A look at the shareholders of Global Dominion Access, S.A. (BME:DOM) can tell us which group is most powerful. Large companies usually have institutions as shareholders, and we usually see insiders owning shares in smaller companies. I quite like to see at least a little bit of insider ownership. As Charlie Munger said 'Show me the incentive and I will show you the outcome.
With a market capitalization of €691m, Global Dominion Access is a small cap stock, so it might not be well known by many institutional investors. In the chart below, we can see that institutional investors have bought into the company. Let's take a closer look to see what the different types of shareholders can tell us about Global Dominion Access.
What Does The Institutional Ownership Tell Us About Global Dominion Access?
Many institutions measure their performance against an index that approximates the local market. So they usually pay more attention to companies that are included in major indices.
As you can see, institutional investors have a fair amount of stake in Global Dominion Access. This implies the analysts working for those institutions have looked at the stock and they like it. But just like anyone else, they could be wrong. If multiple institutions change their view on a stock at the same time, you could see the share price drop fast. It's therefore worth looking at Global Dominion Access' earnings history below. Of course, the future is what really matters.
We note that hedge funds don't have a meaningful investment in Global Dominion Access. Risteel Corporation, B.V. is currently the company's largest shareholder with 5.7% of shares outstanding. In comparison, the second and third largest shareholders hold about 5.4% and 5.3% of the stock. Mikel Felix Barandiarán Landín, who is the second-largest shareholder, also happens to hold the title of Chief Executive Officer.
A closer look at our ownership figures suggests that the top 13 shareholders have a combined ownership of 52% implying that no single shareholder has a majority.
While it makes sense to study institutional ownership data for a company, it also makes sense to study analyst sentiments to know which way the wind is blowing. Quite a few analysts cover the stock, so you could look into forecast growth quite easily.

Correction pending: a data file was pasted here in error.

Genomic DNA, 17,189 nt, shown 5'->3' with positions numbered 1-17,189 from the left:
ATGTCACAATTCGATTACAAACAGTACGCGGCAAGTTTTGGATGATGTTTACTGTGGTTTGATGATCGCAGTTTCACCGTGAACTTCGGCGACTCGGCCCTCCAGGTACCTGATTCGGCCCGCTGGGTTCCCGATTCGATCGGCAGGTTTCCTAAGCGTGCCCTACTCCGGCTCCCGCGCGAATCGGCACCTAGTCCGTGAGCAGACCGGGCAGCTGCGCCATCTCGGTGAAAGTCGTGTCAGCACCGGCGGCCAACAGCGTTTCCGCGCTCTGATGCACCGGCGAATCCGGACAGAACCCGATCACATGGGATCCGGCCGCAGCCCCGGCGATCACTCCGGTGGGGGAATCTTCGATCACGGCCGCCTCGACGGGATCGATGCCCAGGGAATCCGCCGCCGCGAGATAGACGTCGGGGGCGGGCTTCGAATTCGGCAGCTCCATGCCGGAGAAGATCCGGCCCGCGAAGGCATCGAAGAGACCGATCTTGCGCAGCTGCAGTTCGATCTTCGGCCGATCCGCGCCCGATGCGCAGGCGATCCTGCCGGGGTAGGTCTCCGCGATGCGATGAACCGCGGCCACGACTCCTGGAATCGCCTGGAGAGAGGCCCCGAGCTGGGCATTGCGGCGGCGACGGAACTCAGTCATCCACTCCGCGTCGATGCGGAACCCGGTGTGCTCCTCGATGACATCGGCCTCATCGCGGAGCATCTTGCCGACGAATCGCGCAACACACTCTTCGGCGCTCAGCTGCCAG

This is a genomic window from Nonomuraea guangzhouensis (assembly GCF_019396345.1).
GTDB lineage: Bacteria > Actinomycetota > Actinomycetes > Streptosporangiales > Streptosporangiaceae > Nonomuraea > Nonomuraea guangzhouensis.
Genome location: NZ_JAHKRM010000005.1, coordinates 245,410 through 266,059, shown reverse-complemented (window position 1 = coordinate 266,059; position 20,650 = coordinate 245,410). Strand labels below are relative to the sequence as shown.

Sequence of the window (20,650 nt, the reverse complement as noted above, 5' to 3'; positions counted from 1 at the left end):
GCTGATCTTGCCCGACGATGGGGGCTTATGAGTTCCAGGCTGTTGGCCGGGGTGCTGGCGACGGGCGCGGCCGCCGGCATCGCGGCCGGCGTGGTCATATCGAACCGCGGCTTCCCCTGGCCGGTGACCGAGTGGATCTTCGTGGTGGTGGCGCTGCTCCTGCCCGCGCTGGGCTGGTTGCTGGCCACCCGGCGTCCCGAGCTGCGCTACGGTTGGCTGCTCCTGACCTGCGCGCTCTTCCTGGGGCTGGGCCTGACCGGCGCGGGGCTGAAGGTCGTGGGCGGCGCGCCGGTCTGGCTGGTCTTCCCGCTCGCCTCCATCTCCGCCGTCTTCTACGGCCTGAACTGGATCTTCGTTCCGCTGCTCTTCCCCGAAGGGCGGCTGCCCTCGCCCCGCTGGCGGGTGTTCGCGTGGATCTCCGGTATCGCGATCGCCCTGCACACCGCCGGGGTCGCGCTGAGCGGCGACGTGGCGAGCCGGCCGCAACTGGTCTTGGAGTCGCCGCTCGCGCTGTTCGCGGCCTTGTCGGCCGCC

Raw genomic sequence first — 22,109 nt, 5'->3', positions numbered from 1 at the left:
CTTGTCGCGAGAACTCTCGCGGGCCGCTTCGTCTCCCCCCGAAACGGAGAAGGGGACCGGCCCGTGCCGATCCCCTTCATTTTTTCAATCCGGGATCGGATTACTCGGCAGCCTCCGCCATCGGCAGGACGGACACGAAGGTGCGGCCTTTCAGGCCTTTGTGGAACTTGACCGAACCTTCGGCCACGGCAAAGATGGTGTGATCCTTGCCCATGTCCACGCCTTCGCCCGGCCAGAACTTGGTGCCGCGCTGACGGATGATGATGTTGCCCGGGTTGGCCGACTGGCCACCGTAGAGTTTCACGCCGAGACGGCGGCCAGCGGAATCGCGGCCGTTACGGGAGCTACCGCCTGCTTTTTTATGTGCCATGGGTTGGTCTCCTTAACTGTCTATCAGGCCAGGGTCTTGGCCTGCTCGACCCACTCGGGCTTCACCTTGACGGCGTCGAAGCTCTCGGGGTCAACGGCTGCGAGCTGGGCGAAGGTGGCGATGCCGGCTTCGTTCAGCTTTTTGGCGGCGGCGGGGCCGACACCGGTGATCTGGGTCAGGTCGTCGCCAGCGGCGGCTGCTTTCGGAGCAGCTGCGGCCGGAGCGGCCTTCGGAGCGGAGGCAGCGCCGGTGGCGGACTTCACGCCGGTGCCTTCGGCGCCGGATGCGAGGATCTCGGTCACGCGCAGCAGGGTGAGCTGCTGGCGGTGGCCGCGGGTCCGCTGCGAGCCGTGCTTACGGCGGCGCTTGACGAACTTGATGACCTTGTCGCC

Insider Ownership Of Global Dominion Access
The definition of an insider can differ slightly between different countries, but members of the board of directors always count. The company management answer to the board and the latter should represent the interests of shareholders. Notably, sometimes top-level managers are on the board themselves.
I generally consider insider ownership to be a good thing. However, on some occasions it makes it more difficult for other shareholders to hold the board accountable for decisions.
Our most recent data indicates that insiders own some shares in Global Dominion Access, S.A.. As individuals, the insiders collectively own €37m worth of the €691m company. It is good to see some investment by insiders, but it might be worth checking if those insiders have been buying.
General Public Ownership
With a 28% ownership, the general public, mostly comprising of individual investors, have some degree of sway over Global Dominion Access. While this group can't necessarily call the shots, it can certainly have a real influence on how the company is run.
Private Company Ownership
Our data indicates that Private Companies hold 27%, of the company's shares. It might be worth looking deeper into this. If related parties, such as insiders, have an interest in one of these private companies, that should be disclosed in the annual report. Private companies may also have a strategic interest in the company.
Public Company Ownership
It appears to us that public companies own 3.9% of Global Dominion Access. It's hard to say for sure but this suggests they have entwined business interests. This might be a strategic stake, so it's worth watching this space for changes in ownership.
While it is well worth considering the different groups that own a company, there are other factors that are even more important.
I like to dive deeper into how a company has performed in the past. You can find historic revenue and earnings in this detailed graph.
But ultimately it is the future, not the past, that will determine how well the owners of this business will do. Therefore we think it advisable to take a look at this free report showing whether analysts are predicting a brighter future.
NB: Figures in this article are calculated using data from the last twelve months, which refer to the 12-month period ending on the last date of the month the financial statement is dated. This may not be consistent with full year annual report figures.
This article by Simply Wall St is general in nature. We provide commentary based on historical data and analyst forecasts only using an unbiased methodology and our articles are not intended to be financial advice. It does not constitute a recommendation to buy or sell any stock, and does not take account of your objectives, or your financial situation. We aim to bring you long-term focused analysis driven by fundamental data. Note that our analysis may not factor in the latest price-sensitive company announcements or qualitative material. Simply Wall St has no position in any stocks mentioned.